Bad to the bone
By Tinky Ningombam
The “I used to be a bad boy” image is the most sought after by contemporary wannabes. Kids fall in line to set up the mysterious image and make a mark in the hall of bad-ness. Teenagers especially go through these soul-searching phenomena. Girls go gaga, media loves the scoop, people love the gossip.
One thing I learnt really early was that we cannot always be the good Samaritan. Notwithstanding the inherent superficiality that humankind need to exercise to survive, being good has always been taken as an excuse for being available to be exploited on all occasions, be it in the times of help or as scapegoats. The entire city-life is based on ways of not to be the “dumb” do-gooder.
First of all, the attempt of a good so-and-so guy is to please everyone. This includes running errands to just saying yes, he becomes too accommodating. Friends start taking them for granted in a poll vote, as he becomes the quintessential “Yes-man”. In time, he becomes a push-over and the invisible.
Okay before any misconceptions on this topic, let me reiterate the basics of this observation. The metaphorical good person is one that always keeps other people’s wishes before himself, sacrifices all his time for the well being of the ones he knows and even strangers that need help, these are those buggers who will work overtime, do his friends’ extra-homework, always talk good about everyone, never bad-mouthing the most meanest boss and is so gooey good that it becomes incredibly impossible for someone to believe if he is actually a human being. Considering that it is an almost extinct breed, we are now witnessing people who fake this goodness to gain something or people who have given up and have become dictates of life’s connivers.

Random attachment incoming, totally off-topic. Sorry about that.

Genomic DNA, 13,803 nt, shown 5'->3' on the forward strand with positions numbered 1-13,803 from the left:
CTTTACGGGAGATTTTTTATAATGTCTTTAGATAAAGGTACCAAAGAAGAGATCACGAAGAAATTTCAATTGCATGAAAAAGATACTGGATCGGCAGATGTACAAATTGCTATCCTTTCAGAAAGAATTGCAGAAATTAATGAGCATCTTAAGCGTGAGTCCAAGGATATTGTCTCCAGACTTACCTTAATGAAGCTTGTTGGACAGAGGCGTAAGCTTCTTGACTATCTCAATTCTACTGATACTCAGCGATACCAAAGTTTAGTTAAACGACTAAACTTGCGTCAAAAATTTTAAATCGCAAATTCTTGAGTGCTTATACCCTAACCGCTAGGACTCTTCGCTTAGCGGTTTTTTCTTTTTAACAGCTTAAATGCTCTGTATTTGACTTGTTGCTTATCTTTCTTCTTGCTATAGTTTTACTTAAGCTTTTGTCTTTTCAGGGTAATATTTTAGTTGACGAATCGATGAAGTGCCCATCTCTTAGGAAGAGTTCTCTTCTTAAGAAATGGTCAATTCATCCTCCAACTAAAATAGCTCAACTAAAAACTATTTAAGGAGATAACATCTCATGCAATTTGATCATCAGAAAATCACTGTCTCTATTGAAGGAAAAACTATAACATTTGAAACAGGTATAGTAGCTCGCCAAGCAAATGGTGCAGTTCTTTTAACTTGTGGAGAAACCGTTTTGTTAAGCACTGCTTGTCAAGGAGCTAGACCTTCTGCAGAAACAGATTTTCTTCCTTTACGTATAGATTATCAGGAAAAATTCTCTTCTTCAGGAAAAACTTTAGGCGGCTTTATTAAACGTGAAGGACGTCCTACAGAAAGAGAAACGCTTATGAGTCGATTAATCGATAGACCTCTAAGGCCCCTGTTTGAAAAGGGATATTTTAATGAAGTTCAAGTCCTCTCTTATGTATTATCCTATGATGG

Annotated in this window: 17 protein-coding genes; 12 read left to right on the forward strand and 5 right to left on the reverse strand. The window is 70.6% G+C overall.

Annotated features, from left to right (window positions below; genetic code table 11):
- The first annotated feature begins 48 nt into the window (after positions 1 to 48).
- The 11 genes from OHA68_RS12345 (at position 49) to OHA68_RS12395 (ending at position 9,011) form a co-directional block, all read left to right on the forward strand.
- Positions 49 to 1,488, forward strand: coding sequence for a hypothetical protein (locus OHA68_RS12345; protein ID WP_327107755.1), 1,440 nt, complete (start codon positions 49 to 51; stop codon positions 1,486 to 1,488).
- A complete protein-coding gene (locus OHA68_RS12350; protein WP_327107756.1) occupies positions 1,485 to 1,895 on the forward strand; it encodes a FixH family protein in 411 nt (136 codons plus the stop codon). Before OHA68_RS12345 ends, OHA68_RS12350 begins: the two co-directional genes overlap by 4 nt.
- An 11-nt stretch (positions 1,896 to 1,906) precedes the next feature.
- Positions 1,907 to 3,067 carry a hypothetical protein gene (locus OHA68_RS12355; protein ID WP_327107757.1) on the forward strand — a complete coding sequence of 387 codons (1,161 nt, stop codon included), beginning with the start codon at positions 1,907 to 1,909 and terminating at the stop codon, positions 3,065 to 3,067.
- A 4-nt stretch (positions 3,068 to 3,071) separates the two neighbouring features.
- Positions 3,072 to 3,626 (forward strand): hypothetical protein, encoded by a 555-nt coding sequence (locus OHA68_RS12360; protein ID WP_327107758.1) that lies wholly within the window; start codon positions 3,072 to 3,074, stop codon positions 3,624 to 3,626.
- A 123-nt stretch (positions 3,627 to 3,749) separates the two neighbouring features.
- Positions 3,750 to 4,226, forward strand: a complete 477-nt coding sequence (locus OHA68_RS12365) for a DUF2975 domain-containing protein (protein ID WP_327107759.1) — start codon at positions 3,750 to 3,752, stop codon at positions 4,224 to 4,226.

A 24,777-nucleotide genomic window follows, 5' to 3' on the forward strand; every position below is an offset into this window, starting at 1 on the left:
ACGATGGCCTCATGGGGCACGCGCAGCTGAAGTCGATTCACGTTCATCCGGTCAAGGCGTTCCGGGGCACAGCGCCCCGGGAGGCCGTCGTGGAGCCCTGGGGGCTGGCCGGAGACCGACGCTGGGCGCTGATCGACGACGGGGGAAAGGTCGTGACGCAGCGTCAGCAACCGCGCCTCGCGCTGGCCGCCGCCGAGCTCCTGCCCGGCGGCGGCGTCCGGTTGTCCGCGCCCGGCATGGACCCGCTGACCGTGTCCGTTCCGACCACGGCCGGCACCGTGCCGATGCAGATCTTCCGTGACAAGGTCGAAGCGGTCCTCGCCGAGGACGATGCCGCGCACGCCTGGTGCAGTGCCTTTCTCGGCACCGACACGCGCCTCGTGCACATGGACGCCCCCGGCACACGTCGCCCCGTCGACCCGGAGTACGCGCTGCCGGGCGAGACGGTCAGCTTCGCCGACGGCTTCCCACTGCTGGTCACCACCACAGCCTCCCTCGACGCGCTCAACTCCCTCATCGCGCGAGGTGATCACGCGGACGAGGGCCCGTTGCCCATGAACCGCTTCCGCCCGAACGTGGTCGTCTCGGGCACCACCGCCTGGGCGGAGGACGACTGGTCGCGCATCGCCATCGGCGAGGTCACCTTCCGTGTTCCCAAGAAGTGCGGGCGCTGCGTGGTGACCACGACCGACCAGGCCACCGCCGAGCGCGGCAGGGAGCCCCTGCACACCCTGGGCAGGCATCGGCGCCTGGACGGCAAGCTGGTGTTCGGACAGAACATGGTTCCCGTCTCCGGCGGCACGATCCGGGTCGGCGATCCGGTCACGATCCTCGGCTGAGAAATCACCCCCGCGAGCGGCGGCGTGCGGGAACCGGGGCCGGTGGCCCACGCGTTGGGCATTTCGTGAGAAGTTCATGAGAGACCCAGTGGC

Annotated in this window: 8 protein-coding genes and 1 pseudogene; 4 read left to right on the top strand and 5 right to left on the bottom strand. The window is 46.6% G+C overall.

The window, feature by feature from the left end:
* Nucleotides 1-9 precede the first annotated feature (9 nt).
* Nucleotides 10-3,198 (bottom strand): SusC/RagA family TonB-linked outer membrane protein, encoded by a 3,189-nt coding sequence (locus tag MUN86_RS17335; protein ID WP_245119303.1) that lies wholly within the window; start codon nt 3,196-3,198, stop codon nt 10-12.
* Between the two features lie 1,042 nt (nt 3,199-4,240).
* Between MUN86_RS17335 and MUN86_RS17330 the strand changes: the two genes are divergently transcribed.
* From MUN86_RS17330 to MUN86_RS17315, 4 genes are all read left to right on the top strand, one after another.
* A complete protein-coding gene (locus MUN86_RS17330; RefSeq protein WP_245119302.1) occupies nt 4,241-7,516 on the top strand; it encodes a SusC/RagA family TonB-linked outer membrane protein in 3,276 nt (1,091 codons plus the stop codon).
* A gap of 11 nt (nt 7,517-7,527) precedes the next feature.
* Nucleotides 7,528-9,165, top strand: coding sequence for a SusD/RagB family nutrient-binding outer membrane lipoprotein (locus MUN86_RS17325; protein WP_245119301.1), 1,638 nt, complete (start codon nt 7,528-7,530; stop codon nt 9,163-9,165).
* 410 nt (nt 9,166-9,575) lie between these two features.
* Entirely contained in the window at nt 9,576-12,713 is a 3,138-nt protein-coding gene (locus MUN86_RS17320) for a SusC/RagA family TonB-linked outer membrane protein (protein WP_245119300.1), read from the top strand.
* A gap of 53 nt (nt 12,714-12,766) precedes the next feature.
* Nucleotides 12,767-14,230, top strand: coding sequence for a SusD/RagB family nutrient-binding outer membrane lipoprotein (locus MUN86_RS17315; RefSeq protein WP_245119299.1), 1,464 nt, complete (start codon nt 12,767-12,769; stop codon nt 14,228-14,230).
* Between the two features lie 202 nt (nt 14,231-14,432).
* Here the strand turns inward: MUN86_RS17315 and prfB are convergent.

And I have never met anyone without a bad bone in them, however miniscule or fractured it is. But absolute goodness is something that I have only thought of, but never seen. Goodness has always been measured in relativity and is subjective towards one person or thing to the other.
But I also believe that a little bad is always a nice feeling to carry around. People always have the inner devil which prompts them to be mean to someone, conspire a small revenge, trample on the neighbours’ better looking flower beds. The bad side takes much more of the goodness to suppress. And funnily so. Many a sleepless nights have been spent by young girls being sad and jealous of who gets more attention in school. Or by the braniac who scores less than his friends.
‘The human brain always gives the two options, the one in which we think of what people might say if we did something bad or the one which says that it doesn’t matter. And most of the time, it’s the later one that wins.
I have had a lot of experience where I have struggled to be good, at times when there are annoying friends who call for help and I think twice before actually doing it or while trying to tell someone that I am happy on their behalf when I might not actually be.
I think more than human goodness and niceties, this has more to do with societal etiquettes, especially the ones that tell us that if we spoke out loud whatever we thought in our heads, we wouldn’t have any friends or family. But ask if all good guys have only good thoughts? That, we shouldn’t be so sure of.
Bad guys for that matter do not have anything to lose. If they are mean to people, people take it as part of their personality, if they get bashed up, they get more famous, if they do some good, they get applauded. It’s a win-win situation for them. The hypothetical popularity chart is defined by people as these. Somewhere in the heart of our hearts, there is an urge to have a dark side, to be the brooding and mysterious anti-hero that people gossip in closed rooms.
And adulthood seems to favor the baddie; today’s society has almost erased the definition of what is bad and good. The money-minded, the conspiring and the conniving elements in the neighbourhood are lauded as smart and enterprising. And the once-good lots are jealous of the luxury these guys enjoy. Wondering if they themselves had not stuck to the good image maybe life could have been different and maybe not be so worried to break it now. Because breaking a good image that one has built is the hardest part but once that is over, the rest is easy.
(Just saw the big headline with Mr. Chidambaram’s TV interviews “The Super-rich cannot get away.” Too much Gotham City inspired India is becoming. Where is Bane anyway? )